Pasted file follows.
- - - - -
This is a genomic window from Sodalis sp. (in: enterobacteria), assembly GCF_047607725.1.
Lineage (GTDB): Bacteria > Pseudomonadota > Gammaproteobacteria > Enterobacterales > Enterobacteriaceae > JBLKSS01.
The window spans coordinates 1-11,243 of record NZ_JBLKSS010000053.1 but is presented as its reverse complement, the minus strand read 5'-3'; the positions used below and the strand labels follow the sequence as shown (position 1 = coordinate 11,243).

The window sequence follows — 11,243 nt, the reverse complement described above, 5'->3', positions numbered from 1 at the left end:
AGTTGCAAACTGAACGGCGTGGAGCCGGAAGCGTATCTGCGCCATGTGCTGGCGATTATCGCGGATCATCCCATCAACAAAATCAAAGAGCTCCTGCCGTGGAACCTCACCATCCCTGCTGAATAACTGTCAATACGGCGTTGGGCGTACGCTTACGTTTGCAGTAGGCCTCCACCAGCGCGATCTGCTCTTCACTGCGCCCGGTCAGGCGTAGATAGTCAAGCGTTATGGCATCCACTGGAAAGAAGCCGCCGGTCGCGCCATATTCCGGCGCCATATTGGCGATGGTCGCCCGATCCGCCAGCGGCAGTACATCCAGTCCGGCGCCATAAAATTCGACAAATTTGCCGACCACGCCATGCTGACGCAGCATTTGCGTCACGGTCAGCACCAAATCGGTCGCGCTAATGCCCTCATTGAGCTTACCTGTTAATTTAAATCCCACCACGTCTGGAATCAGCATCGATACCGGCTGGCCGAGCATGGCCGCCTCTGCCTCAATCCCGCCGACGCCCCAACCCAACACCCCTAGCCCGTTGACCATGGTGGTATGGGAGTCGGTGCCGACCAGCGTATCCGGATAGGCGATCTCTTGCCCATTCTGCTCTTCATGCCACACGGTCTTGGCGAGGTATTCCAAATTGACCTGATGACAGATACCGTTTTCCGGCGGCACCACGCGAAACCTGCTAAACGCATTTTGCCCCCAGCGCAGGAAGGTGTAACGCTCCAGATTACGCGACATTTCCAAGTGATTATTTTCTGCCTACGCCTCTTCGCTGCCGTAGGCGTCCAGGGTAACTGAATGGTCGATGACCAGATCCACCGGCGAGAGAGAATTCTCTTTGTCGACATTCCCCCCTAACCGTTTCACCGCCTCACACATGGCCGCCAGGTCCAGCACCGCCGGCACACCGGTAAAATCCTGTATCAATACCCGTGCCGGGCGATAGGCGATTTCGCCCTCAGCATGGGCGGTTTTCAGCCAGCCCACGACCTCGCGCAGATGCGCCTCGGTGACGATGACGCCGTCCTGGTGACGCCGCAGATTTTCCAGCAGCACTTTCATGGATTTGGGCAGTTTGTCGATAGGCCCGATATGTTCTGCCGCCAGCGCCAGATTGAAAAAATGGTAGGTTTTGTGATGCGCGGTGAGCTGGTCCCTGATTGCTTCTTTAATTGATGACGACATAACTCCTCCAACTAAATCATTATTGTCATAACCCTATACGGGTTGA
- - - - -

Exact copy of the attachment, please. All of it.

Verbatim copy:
This is a genomic window from Sodalis sp. (in: enterobacteria), assembly GCF_047607725.1.
Lineage (GTDB): Bacteria > Pseudomonadota > Gammaproteobacteria > Enterobacterales > Enterobacteriaceae > JBLKSS01.
The window spans coordinates 1-11,243 of record NZ_JBLKSS010000053.1 but is presented as its reverse complement, the minus strand read 5'-3'; the positions used below and the strand labels follow the sequence as shown (position 1 = coordinate 11,243).

The window sequence follows — 11,243 nt, the reverse complement described above, 5'->3', positions numbered from 1 at the left end:
AGTTGCAAACTGAACGGCGTGGAGCCGGAAGCGTATCTGCGCCATGTGCTGGCGATTATCGCGGATCATCCCATCAACAAAATCAAAGAGCTCCTGCCGTGGAACCTCACCATCCCTGCTGAATAACTGTCAATACGGCGTTGGGCGTACGCTTACGTTTGCAGTAGGCCTCCACCAGCGCGATCTGCTCTTCACTGCGCCCGGTCAGGCGTAGATAGTCAAGCGTTATGGCATCCACTGGAAAGAAGCCGCCGGTCGCGCCATATTCCGGCGCCATATTGGCGATGGTCGCCCGATCCGCCAGCGGCAGTACATCCAGTCCGGCGCCATAAAATTCGACAAATTTGCCGACCACGCCATGCTGACGCAGCATTTGCGTCACGGTCAGCACCAAATCGGTCGCGCTAATGCCCTCATTGAGCTTACCTGTTAATTTAAATCCCACCACGTCTGGAATCAGCATCGATACCGGCTGGCCGAGCATGGCCGCCTCTGCCTCAATCCCGCCGACGCCCCAACCCAACACCCCTAGCCCGTTGACCATGGTGGTATGGGAGTCGGTGCCGACCAGCGTATCCGGATAGGCGATCTCTTGCCCATTCTGCTCTTCATGCCACACGGTCTTGGCGAGGTATTCCAAATTGACCTGATGACAGATACCGTTTTCCGGCGGCACCACGCGAAACCTGCTAAACGCATTTTGCCCCCAGCGCAGGAAGGTGTAACGCTCCAGATTACGCGACATTTCCAAGTGATTATTTTCTGCCTACGCCTCTTCGCTGCCGTAGGCGTCCAGGGTAACTGAATGGTCGATGACCAGATCCACCGGCGAGAGAGAATTCTCTTTGTCGACATTCCCCCCTAACCGTTTCACCGCCTCACACATGGCCGCCAGGTCCAGCACCGCCGGCACACCGGTAAAATCCTGTATCAATACCCGTGCCGGGCGATAGGCGATTTCGCCCTCAGCATGGGCGGTTTTCAGCCAGCCCACGACCTCGCGCAGATGCGCCTCGGTGACGATGACGCCGTCCTGGTGACGCCGCAGATTTTCCAGCAGCACTTTCATGGATTTGGGCAGTTTGTCGATAGGCCCGATATGTTCTGCCGCCAGCGCCAGATTGAAAAAATGGTAGGTTTTGTGATGCGCGGTGAGCTGGTCCCTGATTGCTTCTTTAATTGATGACGACATAACTCCTCCAACTAAATCATTATTGTCATAACCCTATACGGGTTGA